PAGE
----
• You can add veggies like carrots, beans, cauliflower, spinach etc. in addition or in place of Zucchini and Onion. 
    • I don’t usually add chilies because my kids don’t eat very spicy foods but if you’d like you can add finely chopped green chilies. They lend a great flavor to the cheelas.
    • Don’t make the batter too watery, else the cheelas will take ages to cook. You can add more besan to thicken the batter.


    Happy cooking!


    Crafty baby, Disciplining your child, DIY, Parenting

    DIY Calming Bottle/Glitter Jar

    As darling daughter is getting older she’s growing more sensitive to the idea of time out. If I ask her to go in a corner she sulks and pouts and outrightly refuses to do that. But there are times when I do need her to calm down for both her and my sake. In order to make time out fun for her I considered making a calming bottle. Of course there was added advantage of doing a craft together which is darling daughter’s most favorite thing to do!

    Things we used :

    • Empty glass bottle (I used glass bottle that came with Starbucks frapuccino)
    • Glitter glue 
    • Extra glitter 
    • Confetti and assorted beads/tid bits
    • Hot glue gun (to seal the cap close)

    How we made it :

    • We squeezed out one part glitter glue in a bowl and added 2 parts hot water. 
    • Whisk it together until there are no glue lumps in the mixture. 
    • Pour it in the clean bottle and add confetti, beads and more glitter as per your liking. 
    • Let the mixture cool down. Once cooled, close the lid and seal it with hot glue gun. 

    Now give it a good shake and enjoy the glitter floating in the liquid. Your glitter jar is ready!


    • It would be advisable to use a plastic bottle when making it for young kids.
    • If the mixture is not completely cooled before you close the lid, the plastic bottle may shrivel and ruin your efforts when it does cool down. 
    • Adding too much glitter glue would make the mixture too thick and glitter won’t settle down.
    • Closing with hot glue gun is important so the child doesn’t spill the contents while playing. 
    • This glitter jar is not perfect because the glitter does take a little long to settle down. I’ll experiment with other mediums and keep sharing my experience. 

    Darling daughter enjoyed making the jar, she carefully chose stars and snowflakes from the confetti mix I got from Walmart. We used her favorite Frozen themed acolors and she was thrilled with the results. It’s another thing that we haven’t needed to give her a time out since we have made the calming bottle so I can’t really comment on its effectiveness… 😃

    Do try this fun and easy project with your little one and share your experience with us!

    Happy crafting!



    What Scares Me Most About Neha Rastogi’s Case

    I was forwarded a news article on Neha Rastogi’s story with the caption “why read fiction when real life is equally disturbing”. Neha Rastogi worked with Apple at a fairly good position, she was married for 10 years and was abused right from the beginning. She now has a 3.5 year old daughter who has witnessed the husband’s violent behavior and would possibly be affected by it. What I read rattled me and I couldn’t read until the end. Then I got to know there is a video that she had recorded and presented as evidence. Oh my! I heard it and can’t get over her helpless voice saying “please don’t hit me.”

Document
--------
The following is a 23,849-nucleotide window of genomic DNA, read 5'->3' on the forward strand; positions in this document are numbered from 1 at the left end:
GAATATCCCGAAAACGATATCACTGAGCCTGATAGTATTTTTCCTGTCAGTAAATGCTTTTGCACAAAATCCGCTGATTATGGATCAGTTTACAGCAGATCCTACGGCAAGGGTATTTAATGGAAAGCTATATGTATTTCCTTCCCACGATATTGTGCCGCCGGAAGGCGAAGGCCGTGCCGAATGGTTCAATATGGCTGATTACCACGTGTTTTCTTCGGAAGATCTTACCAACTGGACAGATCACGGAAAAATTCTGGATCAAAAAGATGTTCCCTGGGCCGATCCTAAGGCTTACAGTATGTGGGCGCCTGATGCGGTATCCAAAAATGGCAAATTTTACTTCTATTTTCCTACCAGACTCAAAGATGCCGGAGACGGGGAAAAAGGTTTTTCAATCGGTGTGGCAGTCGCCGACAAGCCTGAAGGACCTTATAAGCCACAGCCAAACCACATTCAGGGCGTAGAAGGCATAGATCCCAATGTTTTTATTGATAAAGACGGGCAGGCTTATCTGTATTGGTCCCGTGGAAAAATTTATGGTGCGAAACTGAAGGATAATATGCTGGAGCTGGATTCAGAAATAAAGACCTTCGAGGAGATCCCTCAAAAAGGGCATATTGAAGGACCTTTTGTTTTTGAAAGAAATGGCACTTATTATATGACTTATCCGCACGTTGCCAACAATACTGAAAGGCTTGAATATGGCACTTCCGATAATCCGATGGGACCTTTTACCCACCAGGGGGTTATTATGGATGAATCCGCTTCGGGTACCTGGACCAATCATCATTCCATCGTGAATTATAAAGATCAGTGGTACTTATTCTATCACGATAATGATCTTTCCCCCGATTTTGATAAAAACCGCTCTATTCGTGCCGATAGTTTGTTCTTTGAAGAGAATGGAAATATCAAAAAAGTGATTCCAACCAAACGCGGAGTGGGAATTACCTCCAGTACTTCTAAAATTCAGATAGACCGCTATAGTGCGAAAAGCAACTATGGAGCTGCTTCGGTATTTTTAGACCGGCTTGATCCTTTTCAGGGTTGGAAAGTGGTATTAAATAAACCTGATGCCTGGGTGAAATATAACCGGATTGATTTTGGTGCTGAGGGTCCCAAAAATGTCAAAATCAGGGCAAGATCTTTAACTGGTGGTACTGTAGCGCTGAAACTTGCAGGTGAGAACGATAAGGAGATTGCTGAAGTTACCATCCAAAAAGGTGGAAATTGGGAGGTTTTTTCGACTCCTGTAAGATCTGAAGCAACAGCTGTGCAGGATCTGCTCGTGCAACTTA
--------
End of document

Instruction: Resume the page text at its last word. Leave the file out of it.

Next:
The first thing that comes to my mind is why would someone so successful and intelligent be willing to put herself through such torture on a daily basis? When someone with that kind of education, financial standing and social independence cannot break away from her abusive marriage, how do we expect any other woman to do the same? In the last few months I have come to know of 2 women who are in abusive marriages. One is staying because she just had a baby and fears the social stigma that will come with divorce. The other says with her average education she won’t be able to support her children’s current lavish lifestyle if she were to separate. I have tried to understand their reasons but they don’t seem convincing enough to me. Since I am not in their shoes I have tried rationalizing it in my head – maybe if they were more secure financially, maybe if they were stronger mentally, maybe….. What struck me most with this news is that when a person like Neha Rastogi took 10 years to finally take an action, how ordinary women would find the courage to raise their voice with their limited resources.

    The husband is a beast, a monster in the garb of a human, a disgusting loathsome creature. What makes him worse than all uneducated men hitting their wives is that he is a man who is expected to have some civic sense because he is well educated and worked with the top notch professionals in a progressive country. Education is not just about academics, it also exposes you to finer things in life, makes you aware of the nuances of society and basic etiquette, teaches you to respect fellow individuals and disagreeing with grace, makes you a gentleman from a mere human being. It’s unfortunate to see that education and exposure didn’t teach any of this to the despicable Abhishek Gattani.